San Francisco Goes From First to Worst in U.S. Home-Price Gauge

Back Bloomberg May 24, 2017 By Prashant Gopal

San Francisco, which in recent years had the biggest home-price gain in the U.S., was the country’s weakest market in the first quarter, with values falling for the first time since 2011.

Single-family home prices in the region that includes San Francisco and San Mateo counties dropped 2.5 percent from a year earlier, the worst performance among the 100 largest U.S. metropolitan areas, according to an index released Wednesday by the Federal Housing Finance Agency. Grand Rapids, Michigan, a relatively affordable area where prices jumped 13.7 percent, had the biggest gain.

San Francisco is cooling after a booming technology industry, with its big salaries, fueled soaring values in recent years and made real estate unaffordable for most buyers in the market. Home prices rose 10 percent in last year’s first quarter and 15 percent in the first part of 2015, when its gains led the nation, FHFA data show. The area’s median home price in the first quarter was $1.1 million, making it the most expensive of the 100 largest metros, according to real estate website Trulia.

“We’re seeing signs that the housing market is slowing down,” Ralph McLaughlin, chief economist for Trulia, a unit of Zillow Group, says. “Homebuyers in the Bay Area have just been stymied by affordability fatigue.”

The FHFA index may leave out a large portion of buyers in the region. It only measures purchases financed with conforming loans, which in the San Francisco Bay area are capped at $636,150 — well below the median price of more than $1 million.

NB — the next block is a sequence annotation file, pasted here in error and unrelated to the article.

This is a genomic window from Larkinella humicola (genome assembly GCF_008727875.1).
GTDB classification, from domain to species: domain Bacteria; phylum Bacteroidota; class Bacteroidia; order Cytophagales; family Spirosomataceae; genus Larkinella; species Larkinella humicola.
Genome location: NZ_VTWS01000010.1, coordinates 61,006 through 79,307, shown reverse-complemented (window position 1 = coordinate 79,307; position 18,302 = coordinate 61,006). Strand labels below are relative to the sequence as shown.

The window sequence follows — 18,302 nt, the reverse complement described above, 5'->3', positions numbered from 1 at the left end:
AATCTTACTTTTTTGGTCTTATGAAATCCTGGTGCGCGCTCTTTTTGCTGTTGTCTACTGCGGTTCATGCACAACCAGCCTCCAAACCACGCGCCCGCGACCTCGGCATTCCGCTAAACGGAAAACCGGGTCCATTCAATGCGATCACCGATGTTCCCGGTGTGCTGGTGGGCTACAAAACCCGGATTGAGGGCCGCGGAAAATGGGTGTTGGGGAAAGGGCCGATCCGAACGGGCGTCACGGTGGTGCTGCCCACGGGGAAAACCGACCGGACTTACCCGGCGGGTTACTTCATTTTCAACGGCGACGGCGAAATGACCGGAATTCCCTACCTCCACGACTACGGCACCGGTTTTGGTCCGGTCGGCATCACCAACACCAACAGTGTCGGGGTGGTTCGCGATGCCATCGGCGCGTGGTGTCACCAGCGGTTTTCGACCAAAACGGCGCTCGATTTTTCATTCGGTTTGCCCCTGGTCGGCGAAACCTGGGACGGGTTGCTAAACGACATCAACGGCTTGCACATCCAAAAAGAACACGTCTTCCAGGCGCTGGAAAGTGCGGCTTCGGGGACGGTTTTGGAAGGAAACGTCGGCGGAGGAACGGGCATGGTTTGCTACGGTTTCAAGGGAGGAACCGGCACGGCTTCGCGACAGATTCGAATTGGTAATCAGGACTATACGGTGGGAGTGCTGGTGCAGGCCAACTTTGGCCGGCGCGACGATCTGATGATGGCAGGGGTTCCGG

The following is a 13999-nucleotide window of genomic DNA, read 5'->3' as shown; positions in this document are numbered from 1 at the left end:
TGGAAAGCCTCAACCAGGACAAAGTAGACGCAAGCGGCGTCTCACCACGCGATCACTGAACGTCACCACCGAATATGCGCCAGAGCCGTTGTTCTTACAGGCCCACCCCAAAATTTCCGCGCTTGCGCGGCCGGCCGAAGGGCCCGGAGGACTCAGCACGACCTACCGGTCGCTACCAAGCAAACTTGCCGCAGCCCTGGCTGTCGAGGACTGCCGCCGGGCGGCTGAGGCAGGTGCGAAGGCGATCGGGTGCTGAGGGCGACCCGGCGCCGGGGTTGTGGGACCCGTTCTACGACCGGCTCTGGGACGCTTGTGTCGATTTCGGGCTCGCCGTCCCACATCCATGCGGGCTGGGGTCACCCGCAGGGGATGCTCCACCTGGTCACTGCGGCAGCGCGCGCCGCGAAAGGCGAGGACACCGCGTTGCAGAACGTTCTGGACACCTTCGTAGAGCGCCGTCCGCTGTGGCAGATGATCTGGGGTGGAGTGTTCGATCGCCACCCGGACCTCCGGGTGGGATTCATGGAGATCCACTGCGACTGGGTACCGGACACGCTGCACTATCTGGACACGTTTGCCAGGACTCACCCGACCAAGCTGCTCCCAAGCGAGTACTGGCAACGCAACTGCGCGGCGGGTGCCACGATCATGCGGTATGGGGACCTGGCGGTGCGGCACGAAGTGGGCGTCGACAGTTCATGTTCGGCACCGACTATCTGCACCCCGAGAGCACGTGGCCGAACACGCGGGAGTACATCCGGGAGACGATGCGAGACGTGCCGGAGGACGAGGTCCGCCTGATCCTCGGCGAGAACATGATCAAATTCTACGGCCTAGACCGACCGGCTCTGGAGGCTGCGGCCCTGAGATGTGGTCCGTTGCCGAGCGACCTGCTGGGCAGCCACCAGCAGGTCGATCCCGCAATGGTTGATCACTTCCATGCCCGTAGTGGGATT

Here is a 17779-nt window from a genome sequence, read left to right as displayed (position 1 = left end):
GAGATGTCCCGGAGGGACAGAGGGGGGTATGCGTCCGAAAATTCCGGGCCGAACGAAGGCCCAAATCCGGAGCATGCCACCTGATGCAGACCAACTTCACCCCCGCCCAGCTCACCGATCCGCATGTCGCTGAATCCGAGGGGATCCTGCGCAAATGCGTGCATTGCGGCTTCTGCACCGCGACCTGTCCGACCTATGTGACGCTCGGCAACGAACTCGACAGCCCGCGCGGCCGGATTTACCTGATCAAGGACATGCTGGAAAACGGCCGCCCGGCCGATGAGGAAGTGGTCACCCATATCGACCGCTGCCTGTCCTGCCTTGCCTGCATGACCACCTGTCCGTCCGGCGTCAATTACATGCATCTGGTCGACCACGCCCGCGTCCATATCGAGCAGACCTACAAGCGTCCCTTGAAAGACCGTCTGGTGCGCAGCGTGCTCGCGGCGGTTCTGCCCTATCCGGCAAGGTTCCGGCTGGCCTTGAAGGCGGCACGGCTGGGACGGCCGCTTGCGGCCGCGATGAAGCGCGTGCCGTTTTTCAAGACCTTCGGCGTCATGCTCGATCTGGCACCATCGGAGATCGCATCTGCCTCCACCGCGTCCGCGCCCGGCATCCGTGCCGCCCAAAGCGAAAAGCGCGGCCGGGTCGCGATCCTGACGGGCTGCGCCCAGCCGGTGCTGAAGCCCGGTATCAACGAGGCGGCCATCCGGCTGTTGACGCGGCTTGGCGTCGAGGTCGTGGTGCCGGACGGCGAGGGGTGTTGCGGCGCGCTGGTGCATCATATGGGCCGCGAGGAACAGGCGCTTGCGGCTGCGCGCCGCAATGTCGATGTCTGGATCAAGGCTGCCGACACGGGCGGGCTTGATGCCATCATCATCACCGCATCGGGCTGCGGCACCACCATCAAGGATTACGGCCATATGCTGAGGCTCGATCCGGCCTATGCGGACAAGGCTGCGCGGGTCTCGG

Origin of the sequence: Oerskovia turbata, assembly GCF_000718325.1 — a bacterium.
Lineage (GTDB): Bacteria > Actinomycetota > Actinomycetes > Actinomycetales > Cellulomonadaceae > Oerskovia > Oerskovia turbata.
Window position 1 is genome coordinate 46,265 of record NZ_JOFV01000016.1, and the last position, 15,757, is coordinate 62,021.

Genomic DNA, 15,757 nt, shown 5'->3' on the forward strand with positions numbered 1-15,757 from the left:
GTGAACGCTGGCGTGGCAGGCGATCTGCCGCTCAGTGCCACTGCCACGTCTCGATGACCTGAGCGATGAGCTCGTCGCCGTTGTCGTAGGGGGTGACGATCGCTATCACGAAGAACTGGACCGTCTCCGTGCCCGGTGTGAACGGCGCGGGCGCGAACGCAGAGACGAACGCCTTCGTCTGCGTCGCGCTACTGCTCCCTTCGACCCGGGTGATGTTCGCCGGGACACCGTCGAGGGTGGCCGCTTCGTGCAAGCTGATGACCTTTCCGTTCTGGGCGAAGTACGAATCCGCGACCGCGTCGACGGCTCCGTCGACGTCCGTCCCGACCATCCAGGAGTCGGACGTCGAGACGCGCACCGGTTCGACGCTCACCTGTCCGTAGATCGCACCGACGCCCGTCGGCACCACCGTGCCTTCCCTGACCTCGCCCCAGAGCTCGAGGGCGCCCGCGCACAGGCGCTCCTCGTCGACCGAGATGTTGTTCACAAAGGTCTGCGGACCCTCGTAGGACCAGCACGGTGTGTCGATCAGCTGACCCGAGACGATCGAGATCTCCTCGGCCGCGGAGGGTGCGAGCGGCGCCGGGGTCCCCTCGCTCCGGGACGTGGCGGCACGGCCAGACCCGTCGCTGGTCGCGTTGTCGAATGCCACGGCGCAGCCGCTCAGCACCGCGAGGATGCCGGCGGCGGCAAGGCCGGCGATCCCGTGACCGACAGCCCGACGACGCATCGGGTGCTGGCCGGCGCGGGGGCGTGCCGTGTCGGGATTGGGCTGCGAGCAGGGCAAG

“Those homeowners who would qualify for conforming loans are the ones that have seen the biggest drops in inventory and the biggest increases in prices over the past five or six years,” McLaughlin says. “It’s no surprise that if there is any cohort impacted by a very frustrating home market, it’s going to be those buyers.”

CoreLogic Data

CoreLogic also released data Wednesday showing a decline in values. In April, the median price for all home sales in San Francisco County was $1.3 million, down 4 percent from a year earlier. The number of transactions fell 12 percent, according to the data provider, which doesn’t limit its research to homes bought with conforming loans.

Patrick Carlisle, an analyst at San Francisco market tracker Paragon Real Estate Group, says the first quarter isn’t a good gauge because relatively few homes are sold during the early part of the year. Carlisle says he sees a flattening on the higher end of the market, not on the lower end where inventory remains tight.

“San Francisco led the whole country in its recovery,” Carlisle says. “It’s not surprising that the market that blasted off first and rose the most is now the one that is cooling first.”